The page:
Connecticut's top prosecutor plans to call on Google Inc on Monday to say whether it had collected data from personal and business wireless networks without the owners' permission.
Attorney General Richard Blumenthal will make the call at a Hartford, Connecticut, press conference, his office said.
The most-used U.S. search engine last month acknowledged that the fleet of cars it uses to take photos of streets around the world for a three-dimensional mapping service had for several years been collecting information from open WiFi networks that could include e-mail messages and passwords.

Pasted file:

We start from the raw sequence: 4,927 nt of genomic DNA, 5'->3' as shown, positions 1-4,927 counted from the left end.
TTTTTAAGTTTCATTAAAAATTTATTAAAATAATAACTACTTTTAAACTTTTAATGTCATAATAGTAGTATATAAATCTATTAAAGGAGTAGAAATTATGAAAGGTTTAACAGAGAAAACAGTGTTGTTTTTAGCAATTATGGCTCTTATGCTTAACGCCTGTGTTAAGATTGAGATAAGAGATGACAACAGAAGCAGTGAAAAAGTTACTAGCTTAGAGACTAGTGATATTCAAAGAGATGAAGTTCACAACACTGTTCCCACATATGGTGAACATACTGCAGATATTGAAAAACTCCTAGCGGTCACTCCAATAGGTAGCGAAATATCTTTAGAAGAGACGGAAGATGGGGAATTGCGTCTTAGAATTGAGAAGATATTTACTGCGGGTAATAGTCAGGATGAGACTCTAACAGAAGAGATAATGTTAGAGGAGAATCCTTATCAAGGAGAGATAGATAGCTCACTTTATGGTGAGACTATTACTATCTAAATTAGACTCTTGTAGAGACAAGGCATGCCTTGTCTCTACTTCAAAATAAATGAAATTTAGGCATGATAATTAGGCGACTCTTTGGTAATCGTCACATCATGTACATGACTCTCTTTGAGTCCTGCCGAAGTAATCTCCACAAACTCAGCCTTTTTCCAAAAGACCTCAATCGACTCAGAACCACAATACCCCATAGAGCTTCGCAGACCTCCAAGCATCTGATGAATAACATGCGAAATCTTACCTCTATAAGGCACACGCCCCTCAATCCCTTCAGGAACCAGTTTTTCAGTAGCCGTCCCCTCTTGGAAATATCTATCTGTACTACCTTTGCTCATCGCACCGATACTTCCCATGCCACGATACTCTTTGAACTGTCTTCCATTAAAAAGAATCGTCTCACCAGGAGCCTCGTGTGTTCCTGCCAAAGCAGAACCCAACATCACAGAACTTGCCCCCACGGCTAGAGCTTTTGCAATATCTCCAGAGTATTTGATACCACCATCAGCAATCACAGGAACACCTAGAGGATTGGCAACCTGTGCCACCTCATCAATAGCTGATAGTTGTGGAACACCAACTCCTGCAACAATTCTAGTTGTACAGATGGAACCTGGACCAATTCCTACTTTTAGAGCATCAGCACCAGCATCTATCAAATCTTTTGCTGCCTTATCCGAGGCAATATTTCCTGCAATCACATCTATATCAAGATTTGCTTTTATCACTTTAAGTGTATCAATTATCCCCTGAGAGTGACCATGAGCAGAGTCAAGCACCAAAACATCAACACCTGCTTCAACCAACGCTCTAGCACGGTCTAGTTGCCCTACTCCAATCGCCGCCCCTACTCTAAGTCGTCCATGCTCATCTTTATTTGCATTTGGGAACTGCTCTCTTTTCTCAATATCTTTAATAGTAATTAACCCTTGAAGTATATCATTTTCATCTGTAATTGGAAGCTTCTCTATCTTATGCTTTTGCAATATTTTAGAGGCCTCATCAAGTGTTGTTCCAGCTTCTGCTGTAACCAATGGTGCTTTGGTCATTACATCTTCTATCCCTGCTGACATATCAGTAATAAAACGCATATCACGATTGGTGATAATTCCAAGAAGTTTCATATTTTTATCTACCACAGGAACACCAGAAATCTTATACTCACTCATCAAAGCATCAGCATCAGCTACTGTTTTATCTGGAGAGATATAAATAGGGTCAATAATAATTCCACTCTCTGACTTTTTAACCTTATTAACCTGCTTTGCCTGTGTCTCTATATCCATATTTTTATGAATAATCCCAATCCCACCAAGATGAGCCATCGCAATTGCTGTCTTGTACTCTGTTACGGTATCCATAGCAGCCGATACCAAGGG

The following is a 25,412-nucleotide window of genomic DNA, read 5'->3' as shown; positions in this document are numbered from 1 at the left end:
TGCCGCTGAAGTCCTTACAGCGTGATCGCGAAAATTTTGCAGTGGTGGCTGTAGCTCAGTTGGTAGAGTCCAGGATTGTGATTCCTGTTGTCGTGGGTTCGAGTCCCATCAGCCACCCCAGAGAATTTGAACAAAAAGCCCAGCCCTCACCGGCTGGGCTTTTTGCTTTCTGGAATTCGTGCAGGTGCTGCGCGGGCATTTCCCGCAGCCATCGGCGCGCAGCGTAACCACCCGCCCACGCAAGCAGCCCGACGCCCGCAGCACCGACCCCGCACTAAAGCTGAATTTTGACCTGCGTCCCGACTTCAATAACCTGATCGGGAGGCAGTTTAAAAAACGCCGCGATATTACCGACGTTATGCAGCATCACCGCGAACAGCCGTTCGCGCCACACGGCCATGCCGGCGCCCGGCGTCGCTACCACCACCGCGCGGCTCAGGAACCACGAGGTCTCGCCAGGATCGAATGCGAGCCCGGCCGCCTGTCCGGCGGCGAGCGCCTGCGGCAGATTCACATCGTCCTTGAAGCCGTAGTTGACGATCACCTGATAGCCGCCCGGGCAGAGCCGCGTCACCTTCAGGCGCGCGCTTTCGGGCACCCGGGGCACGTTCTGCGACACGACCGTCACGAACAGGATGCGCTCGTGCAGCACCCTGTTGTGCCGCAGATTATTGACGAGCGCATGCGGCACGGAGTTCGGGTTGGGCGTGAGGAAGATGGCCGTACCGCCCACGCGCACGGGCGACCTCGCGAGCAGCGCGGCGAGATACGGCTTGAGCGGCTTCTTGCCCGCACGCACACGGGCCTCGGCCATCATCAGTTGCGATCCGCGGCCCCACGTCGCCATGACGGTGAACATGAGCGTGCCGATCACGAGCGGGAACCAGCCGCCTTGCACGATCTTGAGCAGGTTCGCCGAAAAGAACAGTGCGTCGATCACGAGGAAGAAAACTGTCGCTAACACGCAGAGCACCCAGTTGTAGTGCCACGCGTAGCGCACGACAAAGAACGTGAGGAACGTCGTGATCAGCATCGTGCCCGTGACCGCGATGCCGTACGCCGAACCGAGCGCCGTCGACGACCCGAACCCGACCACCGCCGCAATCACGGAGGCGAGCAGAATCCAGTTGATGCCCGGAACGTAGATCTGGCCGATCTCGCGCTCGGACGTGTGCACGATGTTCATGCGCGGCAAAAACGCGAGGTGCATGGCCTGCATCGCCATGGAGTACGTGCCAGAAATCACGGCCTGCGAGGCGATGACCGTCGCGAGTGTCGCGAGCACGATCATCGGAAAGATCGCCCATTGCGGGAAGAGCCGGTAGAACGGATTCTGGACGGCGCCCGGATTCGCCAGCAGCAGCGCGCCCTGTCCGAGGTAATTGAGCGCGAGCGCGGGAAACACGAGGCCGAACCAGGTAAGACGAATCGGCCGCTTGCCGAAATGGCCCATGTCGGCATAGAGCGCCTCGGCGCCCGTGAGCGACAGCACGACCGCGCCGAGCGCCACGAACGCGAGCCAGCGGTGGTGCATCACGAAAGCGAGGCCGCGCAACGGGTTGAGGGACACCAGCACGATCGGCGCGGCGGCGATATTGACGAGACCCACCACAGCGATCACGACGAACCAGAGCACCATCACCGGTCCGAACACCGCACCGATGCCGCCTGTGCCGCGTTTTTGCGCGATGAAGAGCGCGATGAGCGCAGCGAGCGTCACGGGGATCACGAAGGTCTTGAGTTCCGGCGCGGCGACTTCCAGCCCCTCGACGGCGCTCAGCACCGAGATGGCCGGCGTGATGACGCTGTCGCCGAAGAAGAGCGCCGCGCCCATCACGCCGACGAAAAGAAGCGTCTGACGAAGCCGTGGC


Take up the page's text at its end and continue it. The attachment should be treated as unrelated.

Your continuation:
Google officials in May said the collections had been accidental -- the company had intended to collect information on WiFi hotspots for other location-based services.
Australia's attorney general on Sunday asked that country's police to investigate whether Google had broken telecommunications privacy laws by collecting the WiFi data.
Google's fleet of camera-equipped vehicles have traveled the roads of more than 30 countries since 2006, collecting photos for the company's Street View mapping service. They have also been lightning rods for controversy, with privacy advocates contending that some of its cameras shot over fences into private homes.
Google said on Sunday it would cooperate with the Australia police investigation.
Blumenthal, a 64-year-old Democrat, is running for the U.S. Senate, seeking to fill the seat to be vacated by the retiring Christopher Dodd.
(Reporting by Scott Malone, editing by Maureen Bavdek)